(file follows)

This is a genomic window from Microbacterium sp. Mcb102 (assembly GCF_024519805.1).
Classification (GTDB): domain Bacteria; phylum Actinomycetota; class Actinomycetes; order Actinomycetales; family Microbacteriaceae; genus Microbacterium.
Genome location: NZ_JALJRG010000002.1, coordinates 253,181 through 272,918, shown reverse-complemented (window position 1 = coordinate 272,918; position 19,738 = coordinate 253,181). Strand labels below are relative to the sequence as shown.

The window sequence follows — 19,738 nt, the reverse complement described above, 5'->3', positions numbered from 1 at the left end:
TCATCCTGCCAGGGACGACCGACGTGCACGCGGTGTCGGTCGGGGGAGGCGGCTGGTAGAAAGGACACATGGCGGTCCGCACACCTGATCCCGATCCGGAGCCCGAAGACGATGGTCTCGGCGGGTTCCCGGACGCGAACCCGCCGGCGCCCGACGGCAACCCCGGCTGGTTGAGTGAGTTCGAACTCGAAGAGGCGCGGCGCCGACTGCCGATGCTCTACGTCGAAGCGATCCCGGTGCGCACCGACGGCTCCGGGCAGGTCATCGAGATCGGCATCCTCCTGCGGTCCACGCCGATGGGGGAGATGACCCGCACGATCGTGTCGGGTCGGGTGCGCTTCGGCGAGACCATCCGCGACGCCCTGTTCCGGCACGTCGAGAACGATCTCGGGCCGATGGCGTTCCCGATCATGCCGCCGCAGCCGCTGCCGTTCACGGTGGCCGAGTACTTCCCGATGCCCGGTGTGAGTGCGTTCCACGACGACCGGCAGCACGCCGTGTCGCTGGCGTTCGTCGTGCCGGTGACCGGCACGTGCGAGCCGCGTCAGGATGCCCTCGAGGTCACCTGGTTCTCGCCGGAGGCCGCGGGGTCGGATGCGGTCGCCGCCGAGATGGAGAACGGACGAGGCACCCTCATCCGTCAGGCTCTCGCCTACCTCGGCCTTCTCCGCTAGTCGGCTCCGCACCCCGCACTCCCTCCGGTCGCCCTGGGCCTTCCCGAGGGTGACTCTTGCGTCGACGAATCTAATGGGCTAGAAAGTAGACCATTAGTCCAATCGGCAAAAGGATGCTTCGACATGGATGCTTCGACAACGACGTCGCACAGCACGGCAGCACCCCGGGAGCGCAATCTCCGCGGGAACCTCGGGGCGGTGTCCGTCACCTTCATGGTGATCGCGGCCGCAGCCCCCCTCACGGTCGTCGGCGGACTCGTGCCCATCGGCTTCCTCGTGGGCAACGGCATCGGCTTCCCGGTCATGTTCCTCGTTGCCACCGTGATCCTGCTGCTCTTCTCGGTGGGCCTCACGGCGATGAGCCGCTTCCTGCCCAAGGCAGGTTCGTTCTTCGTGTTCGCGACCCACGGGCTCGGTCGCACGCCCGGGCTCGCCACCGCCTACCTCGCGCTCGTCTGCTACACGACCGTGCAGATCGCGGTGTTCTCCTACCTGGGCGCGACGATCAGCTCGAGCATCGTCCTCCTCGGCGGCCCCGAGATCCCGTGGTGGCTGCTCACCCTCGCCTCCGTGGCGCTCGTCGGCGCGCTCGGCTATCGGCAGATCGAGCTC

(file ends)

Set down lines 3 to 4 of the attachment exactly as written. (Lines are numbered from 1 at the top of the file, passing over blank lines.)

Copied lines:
Genome location: NZ_JALJRG010000002.1, coordinates 253,181 through 272,918, shown reverse-complemented (window position 1 = coordinate 272,918; position 19,738 = coordinate 253,181). Strand labels below are relative to the sequence as shown.

The window sequence follows — 19,738 nt, the reverse complement described above, 5'->3', positions numbered from 1 at the left end: